The extraordinary complexity of an environmental claim can cripple a company without the proper resources. Unlike traditional contract or tort claims, environmental losses do not always offer clearly defined areas of liability and damages. Resolving them can require tremendous amounts of technical support.
Depending upon the circumstances, it can take many years to resolve an environmental incident--and the accompanying costs can be substantial. Consider that Motorola, Inc., a company often praised for managerial excellence and corporate responsibility, spent $15.2 million in attorneys' fees and more than $50 million in remedial expenses to resolve an environmental claim at one of its facilities in Phoenix, Arizona. This eye-opening figure is not surprising if you consider that A.M. Best Co. projected that insurers would pay a staggering $132 billion for environmental and asbestos claims in 1995.
The dramatic rise in the volume of environmental claims--not to mention the time and expense of claims management--is causing regulatory agencies and companies to rethink the process. There are new options for companies to consider that can be more beneficial to the bottom line.
When Claims Arise
Before considering claims management options, it is important to know what to expect when confronted with an environmental incident. The first step is providing prompt notice to insurance carriers of a potential claim, because delay only increases the amount of contamination and the resulting costs. It is also critical (and usually required) to notify the appropriate federal, state, provincial and local agencies of the incident and to gain approval for the remedial action plan. During this step, be sure to identify the lead agency to avoid confusion over who has cleanup authority. In addition to the remediation, regulatory issues may exist, including public utility commission hearings, fines and penalties.
Once notice is given, the severity of the loss must be assessed and companies must begin selecting the correct remediation contractor. Environmental contractors can be consultants offering investigative, design and oversight services, firms that implement a remedial plan, or a combination of both. Asking the right questions is important to determining a contractor's qualification. Have they performed this work before? Do they have the personnel and equipment to perform this work in a timely and efficient manner? How long have they been in this type of business? Can they supply references from both private clients and regulatory agencies?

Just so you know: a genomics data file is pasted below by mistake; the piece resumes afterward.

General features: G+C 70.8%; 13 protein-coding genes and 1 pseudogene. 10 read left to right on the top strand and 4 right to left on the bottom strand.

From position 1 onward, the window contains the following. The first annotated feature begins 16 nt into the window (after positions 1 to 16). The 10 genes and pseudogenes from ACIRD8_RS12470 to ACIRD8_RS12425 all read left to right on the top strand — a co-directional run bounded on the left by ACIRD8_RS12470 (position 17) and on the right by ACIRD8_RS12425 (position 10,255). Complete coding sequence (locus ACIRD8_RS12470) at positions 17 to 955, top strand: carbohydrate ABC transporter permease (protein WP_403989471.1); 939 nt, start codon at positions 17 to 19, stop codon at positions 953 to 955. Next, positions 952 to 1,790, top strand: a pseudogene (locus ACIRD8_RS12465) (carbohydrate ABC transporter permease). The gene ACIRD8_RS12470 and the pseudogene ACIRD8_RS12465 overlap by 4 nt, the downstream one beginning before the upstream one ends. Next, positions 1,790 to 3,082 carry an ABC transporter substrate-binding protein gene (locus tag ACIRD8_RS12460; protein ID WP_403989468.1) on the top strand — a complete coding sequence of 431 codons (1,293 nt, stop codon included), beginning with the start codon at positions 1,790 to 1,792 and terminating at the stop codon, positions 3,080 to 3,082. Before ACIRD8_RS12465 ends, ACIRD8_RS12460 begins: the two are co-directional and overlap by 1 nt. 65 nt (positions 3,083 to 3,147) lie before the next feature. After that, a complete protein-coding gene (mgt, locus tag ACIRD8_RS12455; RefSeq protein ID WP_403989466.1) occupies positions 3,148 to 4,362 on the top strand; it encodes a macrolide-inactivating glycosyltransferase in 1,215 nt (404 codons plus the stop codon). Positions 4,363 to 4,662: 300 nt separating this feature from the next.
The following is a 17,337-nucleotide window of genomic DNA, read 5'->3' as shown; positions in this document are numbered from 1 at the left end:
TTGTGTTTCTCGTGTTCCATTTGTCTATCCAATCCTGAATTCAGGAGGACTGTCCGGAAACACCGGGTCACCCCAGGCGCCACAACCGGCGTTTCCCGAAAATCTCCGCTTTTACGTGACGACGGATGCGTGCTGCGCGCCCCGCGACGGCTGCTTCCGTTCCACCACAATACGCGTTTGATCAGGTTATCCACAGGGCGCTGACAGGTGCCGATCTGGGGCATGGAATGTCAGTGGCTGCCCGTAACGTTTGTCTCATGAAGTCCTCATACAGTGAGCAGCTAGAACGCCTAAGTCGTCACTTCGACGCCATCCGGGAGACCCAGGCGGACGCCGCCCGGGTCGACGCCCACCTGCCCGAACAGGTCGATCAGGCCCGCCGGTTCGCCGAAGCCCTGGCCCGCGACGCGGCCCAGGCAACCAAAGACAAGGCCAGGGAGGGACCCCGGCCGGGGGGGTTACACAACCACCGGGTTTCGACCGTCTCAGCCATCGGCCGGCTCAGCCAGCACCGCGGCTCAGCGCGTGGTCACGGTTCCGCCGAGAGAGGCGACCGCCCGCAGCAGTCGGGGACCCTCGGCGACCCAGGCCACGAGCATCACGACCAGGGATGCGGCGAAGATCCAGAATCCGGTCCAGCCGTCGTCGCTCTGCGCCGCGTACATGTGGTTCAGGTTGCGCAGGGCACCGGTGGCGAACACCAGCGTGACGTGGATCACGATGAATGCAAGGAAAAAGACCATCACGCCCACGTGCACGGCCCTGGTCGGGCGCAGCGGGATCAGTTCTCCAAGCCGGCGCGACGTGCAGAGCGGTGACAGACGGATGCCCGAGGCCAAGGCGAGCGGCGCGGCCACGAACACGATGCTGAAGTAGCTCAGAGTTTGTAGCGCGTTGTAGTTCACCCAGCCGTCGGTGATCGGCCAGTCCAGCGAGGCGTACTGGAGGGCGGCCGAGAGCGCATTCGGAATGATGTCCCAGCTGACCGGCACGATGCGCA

Once a contractor has been selected, a formal written contract should be executed that states the scope of the work and its estimated costs. The contract should also include indemnification provisions and liability limits and specify the insurance coverages the contractor will maintain. For environmental services, a contractor should not only have general liability, business auto and workers' compensation policies, but also professional and pollution liability coverages.
The same due diligence used to investigate and retain an environmental contractor should also be used to seek experienced counsel. Legal action resulting from an environmental claim is often likely and the costs associated with litigation can be significant.
An environmental incident may also gain the attention of the media, citizen groups and neighborhood associations. All environmental incidents require a single spokesperson to provide these groups with open and consistent communication. It is important to explain as clearly as possible what has happened and the steps that are being taken to correct any problems.
Power of the States
While the U.S. and Canadian federal governments remain influential in prosecuting environmental claims, individual states and provinces are assuming an increasing role in promulgating legislation to reduce the amount of time required to resolve incidents without compromising the public's health and safety. …